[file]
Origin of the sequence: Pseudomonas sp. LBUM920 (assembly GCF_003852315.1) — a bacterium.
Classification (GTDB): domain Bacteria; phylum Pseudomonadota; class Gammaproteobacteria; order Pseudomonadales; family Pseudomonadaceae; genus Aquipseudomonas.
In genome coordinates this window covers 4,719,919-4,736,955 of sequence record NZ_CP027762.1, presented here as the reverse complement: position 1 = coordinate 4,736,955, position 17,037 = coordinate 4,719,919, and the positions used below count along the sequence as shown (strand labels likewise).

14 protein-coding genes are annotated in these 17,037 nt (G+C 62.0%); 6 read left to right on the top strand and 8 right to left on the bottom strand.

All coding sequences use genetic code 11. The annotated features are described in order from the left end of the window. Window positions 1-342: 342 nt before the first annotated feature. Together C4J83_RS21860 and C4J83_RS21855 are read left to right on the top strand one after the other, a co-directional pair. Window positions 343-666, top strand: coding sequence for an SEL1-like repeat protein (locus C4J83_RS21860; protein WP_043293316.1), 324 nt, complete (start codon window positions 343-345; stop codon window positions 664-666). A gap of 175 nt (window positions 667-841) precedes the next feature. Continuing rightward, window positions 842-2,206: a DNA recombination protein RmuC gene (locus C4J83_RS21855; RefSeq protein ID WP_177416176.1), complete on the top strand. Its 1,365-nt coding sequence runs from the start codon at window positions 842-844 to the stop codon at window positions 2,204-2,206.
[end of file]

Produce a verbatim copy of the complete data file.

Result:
Origin of the sequence: Pseudomonas sp. LBUM920 (assembly GCF_003852315.1) — a bacterium.
Classification (GTDB): domain Bacteria; phylum Pseudomonadota; class Gammaproteobacteria; order Pseudomonadales; family Pseudomonadaceae; genus Aquipseudomonas.
In genome coordinates this window covers 4,719,919-4,736,955 of sequence record NZ_CP027762.1, presented here as the reverse complement: position 1 = coordinate 4,736,955, position 17,037 = coordinate 4,719,919, and the positions used below count along the sequence as shown (strand labels likewise).

14 protein-coding genes are annotated in these 17,037 nt (G+C 62.0%); 6 read left to right on the top strand and 8 right to left on the bottom strand.

All coding sequences use genetic code 11. The annotated features are described in order from the left end of the window. Window positions 1-342: 342 nt before the first annotated feature. Together C4J83_RS21860 and C4J83_RS21855 are read left to right on the top strand one after the other, a co-directional pair. Window positions 343-666, top strand: coding sequence for an SEL1-like repeat protein (locus C4J83_RS21860; protein WP_043293316.1), 324 nt, complete (start codon window positions 343-345; stop codon window positions 664-666). A gap of 175 nt (window positions 667-841) precedes the next feature. Continuing rightward, window positions 842-2,206: a DNA recombination protein RmuC gene (locus C4J83_RS21855; RefSeq protein ID WP_177416176.1), complete on the top strand. Its 1,365-nt coding sequence runs from the start codon at window positions 842-844 to the stop codon at window positions 2,204-2,206.